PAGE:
Monday, December 2, 2013

Arequipa and the End of Peru

The White City, they call it, and the name really fits.  In addition from all the old buildings being built and carved out of white sandstone, everything seems to have a sort of bleached look about it.  It's warm and sunny every day, (another one of those "eternal spring" cities which South America seems to have so many of,) with cool breezes billowing in and out of the streets, and it smells like flowers.  On the hazy horizon loom three snow-capped volcanoes like gargantuan apparitions: El Mista, Chachani, and Pichu Pichu.

Two days ago Lisa, Darragh, and Charlotte caught up with me from Cusco and they were all just as thrilled as I was by the perpetual sunshine.  After the standard self-guided walking tour of the Plaza de Armas and grand, chaotic marketplace where we ate lomo saltado, (a traditional Peruvian dish of stir-fried beef, onions, and tomatoes served with the omnipresent pile of white rice and chips,) Charlotte and I went on a visit to the Monasterio Santa Catalina.  Founded in 1579, Santa Catalina is still a working convent where nuns live, but the historic part is sectioned off as a museum for tourists.

I've gotten pretty lazy when it comes to visiting tourist sites lately, but Santa Catalina was definitely one of the best things I've seen in the past six months, up there with Machu Picchu.  It was a labyrinth of courtyards and grottos and shadowy alcoves and secret orange tree cloisters, and you had could go exploring through all the rooms and sub-rooms and peek behind doors and climb stone stairs that lead to nothing to your heart's content.  Everything was so well-preserved you could very easily imagine nuns of the 16th century sweeping down the cobblestoned corridors with their wimples billowing in the wind (whenever I imagine nuns, they always have wimples that are billowing,) or sitting in the parlor embroidering or grinding corn into meal.  (Everywhere we went we saw smoke-stained kitchens with grinding stones.)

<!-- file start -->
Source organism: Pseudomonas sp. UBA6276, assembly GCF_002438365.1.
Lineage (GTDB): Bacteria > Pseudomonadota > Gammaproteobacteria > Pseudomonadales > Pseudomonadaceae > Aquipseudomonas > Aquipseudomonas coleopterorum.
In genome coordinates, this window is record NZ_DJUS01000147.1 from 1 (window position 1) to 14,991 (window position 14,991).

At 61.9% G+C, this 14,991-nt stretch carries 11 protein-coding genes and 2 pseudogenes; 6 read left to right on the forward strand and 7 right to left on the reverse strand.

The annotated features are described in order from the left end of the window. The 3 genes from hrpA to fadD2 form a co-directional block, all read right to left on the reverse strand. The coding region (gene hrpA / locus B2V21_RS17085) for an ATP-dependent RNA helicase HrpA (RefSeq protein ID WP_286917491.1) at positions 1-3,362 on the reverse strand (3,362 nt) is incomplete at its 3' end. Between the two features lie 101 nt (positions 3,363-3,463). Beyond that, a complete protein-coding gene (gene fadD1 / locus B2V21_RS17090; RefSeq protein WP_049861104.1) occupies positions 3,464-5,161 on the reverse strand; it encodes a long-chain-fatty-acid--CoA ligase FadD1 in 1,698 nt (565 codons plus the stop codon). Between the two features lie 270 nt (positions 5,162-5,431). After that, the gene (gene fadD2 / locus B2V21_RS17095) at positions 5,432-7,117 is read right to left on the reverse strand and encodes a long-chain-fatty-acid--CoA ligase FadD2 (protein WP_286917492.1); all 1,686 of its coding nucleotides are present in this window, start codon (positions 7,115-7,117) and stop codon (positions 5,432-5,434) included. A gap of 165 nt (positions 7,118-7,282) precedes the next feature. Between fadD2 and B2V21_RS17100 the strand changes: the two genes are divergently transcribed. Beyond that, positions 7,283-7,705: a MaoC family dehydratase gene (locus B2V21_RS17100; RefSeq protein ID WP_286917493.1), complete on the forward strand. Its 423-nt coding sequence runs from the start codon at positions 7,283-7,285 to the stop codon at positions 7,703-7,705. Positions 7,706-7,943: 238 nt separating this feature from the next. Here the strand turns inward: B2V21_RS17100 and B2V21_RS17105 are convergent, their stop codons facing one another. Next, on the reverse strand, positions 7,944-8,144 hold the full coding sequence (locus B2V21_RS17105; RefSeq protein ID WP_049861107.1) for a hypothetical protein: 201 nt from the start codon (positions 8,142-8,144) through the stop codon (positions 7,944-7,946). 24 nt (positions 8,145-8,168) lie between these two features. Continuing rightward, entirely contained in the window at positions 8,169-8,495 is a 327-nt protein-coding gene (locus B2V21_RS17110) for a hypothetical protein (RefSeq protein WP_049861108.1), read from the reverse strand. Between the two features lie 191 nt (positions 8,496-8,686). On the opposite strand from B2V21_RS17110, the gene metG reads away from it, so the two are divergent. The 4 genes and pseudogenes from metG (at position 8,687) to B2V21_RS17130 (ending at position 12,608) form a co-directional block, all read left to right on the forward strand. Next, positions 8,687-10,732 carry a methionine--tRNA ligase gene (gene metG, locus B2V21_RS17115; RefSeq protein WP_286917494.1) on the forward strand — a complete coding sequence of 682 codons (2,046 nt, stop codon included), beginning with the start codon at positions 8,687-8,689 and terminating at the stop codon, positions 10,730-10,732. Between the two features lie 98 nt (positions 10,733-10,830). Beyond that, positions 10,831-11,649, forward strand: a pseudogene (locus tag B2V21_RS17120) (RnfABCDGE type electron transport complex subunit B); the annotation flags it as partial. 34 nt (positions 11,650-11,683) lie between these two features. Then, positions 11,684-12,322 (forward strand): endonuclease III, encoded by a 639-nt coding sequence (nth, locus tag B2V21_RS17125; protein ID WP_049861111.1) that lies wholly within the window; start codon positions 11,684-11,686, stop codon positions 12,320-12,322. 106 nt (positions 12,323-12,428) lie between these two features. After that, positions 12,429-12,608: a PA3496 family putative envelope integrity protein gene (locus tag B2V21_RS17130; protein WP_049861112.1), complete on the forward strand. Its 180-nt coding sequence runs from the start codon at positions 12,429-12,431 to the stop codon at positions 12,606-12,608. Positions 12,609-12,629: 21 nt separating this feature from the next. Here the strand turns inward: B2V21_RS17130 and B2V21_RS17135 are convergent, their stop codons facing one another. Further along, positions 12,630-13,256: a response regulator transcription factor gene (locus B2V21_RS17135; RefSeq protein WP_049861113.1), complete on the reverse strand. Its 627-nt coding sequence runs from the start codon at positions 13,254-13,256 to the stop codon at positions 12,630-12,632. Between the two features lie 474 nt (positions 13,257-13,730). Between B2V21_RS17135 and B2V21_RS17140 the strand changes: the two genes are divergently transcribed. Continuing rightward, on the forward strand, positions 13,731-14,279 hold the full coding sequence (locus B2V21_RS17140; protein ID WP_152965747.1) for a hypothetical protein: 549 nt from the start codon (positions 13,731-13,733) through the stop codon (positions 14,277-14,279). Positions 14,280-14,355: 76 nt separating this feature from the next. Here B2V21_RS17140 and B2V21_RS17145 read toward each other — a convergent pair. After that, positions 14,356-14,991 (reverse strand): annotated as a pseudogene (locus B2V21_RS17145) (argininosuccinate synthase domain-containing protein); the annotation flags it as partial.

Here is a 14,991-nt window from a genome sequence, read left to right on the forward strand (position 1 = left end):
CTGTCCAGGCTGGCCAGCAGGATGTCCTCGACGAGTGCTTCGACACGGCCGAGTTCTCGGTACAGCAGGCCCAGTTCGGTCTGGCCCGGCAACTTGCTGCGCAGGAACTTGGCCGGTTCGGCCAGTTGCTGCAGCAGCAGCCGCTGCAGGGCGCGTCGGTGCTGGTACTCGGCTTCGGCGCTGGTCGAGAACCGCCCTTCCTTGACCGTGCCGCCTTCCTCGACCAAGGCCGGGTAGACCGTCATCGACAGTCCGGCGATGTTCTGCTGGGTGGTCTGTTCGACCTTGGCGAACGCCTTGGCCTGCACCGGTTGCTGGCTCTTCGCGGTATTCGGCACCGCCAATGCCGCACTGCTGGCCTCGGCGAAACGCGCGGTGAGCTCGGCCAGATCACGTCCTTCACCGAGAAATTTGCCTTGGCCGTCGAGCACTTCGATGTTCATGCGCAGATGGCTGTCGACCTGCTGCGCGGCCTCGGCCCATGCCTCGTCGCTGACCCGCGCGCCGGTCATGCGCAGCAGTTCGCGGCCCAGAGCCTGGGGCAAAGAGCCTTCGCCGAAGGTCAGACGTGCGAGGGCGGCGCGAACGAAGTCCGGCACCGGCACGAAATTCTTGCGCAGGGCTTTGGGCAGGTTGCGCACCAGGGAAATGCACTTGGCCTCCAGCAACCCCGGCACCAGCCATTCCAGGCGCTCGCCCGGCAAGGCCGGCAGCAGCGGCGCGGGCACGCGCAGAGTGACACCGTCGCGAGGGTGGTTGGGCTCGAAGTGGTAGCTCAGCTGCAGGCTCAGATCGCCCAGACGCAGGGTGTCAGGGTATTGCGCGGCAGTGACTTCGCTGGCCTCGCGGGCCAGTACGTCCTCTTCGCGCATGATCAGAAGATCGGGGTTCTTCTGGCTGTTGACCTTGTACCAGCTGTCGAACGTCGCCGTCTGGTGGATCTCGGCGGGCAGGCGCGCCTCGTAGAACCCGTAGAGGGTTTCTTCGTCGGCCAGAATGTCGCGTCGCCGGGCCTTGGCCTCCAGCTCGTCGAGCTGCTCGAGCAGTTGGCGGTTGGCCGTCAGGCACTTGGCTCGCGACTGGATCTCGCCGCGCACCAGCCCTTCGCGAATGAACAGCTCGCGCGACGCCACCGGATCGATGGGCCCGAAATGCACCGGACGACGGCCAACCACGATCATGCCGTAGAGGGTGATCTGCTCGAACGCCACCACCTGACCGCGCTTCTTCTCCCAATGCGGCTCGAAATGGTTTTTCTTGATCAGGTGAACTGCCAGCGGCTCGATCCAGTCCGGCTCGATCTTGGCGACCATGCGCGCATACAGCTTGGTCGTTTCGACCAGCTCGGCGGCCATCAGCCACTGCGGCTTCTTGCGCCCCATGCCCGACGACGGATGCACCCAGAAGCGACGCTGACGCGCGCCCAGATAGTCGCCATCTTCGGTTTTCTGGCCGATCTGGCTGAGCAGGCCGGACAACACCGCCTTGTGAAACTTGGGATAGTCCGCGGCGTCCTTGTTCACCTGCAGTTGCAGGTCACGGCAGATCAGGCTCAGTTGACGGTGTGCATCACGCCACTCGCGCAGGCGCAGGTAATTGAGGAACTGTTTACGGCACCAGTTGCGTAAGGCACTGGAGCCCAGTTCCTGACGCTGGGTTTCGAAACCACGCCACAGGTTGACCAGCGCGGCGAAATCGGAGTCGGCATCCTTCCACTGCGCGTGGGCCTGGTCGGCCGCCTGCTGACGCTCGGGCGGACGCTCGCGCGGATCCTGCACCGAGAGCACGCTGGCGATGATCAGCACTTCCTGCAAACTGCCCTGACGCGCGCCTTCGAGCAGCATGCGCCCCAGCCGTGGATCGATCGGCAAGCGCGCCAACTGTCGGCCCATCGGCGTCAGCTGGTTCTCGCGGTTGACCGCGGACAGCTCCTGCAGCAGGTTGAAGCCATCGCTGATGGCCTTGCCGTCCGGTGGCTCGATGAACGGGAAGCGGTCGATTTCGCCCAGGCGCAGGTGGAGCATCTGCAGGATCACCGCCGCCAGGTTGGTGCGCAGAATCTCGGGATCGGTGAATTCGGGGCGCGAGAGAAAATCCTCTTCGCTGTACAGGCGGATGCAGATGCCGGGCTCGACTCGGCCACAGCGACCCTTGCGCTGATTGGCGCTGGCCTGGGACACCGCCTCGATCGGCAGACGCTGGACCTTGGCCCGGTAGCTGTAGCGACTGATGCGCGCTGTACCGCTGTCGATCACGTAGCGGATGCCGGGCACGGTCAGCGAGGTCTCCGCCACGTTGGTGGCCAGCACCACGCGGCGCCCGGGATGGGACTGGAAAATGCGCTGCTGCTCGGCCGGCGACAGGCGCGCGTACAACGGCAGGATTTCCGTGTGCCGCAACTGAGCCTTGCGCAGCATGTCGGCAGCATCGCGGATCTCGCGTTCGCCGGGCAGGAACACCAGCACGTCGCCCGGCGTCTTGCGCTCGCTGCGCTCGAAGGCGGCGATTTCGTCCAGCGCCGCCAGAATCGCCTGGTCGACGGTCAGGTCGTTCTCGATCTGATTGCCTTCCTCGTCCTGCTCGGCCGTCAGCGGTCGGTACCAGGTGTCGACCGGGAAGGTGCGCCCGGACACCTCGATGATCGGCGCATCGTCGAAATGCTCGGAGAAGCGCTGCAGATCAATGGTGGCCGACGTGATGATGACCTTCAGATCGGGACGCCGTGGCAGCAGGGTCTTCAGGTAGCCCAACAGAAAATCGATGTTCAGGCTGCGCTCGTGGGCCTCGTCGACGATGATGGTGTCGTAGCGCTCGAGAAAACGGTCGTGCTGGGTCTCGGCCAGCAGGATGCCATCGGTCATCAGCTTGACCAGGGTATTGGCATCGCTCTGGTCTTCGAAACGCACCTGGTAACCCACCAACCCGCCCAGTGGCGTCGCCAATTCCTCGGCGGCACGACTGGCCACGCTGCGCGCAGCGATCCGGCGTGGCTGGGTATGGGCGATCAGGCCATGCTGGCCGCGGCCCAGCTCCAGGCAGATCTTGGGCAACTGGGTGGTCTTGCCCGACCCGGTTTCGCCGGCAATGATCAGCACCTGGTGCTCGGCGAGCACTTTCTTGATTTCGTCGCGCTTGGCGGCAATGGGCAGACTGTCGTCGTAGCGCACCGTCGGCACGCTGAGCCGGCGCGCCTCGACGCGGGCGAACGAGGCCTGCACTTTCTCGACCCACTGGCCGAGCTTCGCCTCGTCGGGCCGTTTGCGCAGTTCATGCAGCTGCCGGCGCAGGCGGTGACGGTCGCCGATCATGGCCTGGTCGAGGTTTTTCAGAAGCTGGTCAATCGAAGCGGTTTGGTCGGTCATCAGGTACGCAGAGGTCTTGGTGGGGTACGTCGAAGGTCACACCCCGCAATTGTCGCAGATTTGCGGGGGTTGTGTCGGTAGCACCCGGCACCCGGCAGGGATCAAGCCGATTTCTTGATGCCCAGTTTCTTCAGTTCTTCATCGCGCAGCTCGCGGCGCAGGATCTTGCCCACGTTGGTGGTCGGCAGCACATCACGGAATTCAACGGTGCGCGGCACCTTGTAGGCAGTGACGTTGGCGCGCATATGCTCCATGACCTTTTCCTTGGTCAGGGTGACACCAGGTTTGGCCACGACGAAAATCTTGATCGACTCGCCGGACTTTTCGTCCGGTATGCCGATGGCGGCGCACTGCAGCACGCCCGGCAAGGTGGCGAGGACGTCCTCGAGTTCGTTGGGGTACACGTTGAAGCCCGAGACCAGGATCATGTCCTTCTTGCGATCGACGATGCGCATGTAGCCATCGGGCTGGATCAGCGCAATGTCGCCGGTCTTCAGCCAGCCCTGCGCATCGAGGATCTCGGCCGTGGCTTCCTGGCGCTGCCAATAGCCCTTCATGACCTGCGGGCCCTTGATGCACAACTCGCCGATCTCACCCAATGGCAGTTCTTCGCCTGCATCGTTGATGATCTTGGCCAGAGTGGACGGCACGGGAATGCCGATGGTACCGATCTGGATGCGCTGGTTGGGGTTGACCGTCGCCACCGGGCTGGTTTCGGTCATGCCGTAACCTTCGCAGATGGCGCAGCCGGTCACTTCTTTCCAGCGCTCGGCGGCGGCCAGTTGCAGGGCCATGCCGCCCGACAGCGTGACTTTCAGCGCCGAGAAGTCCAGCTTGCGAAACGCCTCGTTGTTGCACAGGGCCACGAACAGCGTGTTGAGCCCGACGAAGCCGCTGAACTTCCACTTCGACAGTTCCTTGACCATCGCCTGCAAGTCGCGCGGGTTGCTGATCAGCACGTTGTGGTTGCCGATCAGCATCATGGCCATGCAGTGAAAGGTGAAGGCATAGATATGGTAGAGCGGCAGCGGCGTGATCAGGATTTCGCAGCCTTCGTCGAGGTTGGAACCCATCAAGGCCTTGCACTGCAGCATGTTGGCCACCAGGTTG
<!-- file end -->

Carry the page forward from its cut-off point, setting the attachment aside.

And the best news of all is that I finally did it - everywhere I'd read online told me it was impossible, but I found authentic, high-quality, INSANELY INEXPENSIVE alpaca wool and I bought it!  Ten balls of a lovely purplish-red color, each 110 yards, for 50 soles which comes to about $16.  I found it in an alpaca shop full of fancy designer knits, none of which I could afford, and I had to reign myself in from buying all the wool they had.

And now, in about four hours, I'm going to catch a bus to Tacna, on the border between Peru and Chile.  From there, if all goes according to plan (which in South America rarely happens, but I'm hopeful,) I will take a colectivo across the border and into Arica, and then a bus to San Pedro, a small tourist oasis in the Atacama desert.  Two days there and then across the border again into Argentina!  The final country, the one I've been most excited about since even before I planned this trip, and I'm almost there - it's starting to hit home that my trip is coming to an end and I'll be headed back to the States in two months.  I'm not dreading this as much as I might, as I'll be visiting a bunch of friends in California and then headed to a wedding in February.  And, best of all, I won't be in Baltimore long.  Besides, I'm beginning to get really sick of Andean cheese, which is all they have here.  It somehow manages to be both bland and stinky at the same time, and is pretty much the worst stuff ever.  I will NOT be sorry to see the end of it....


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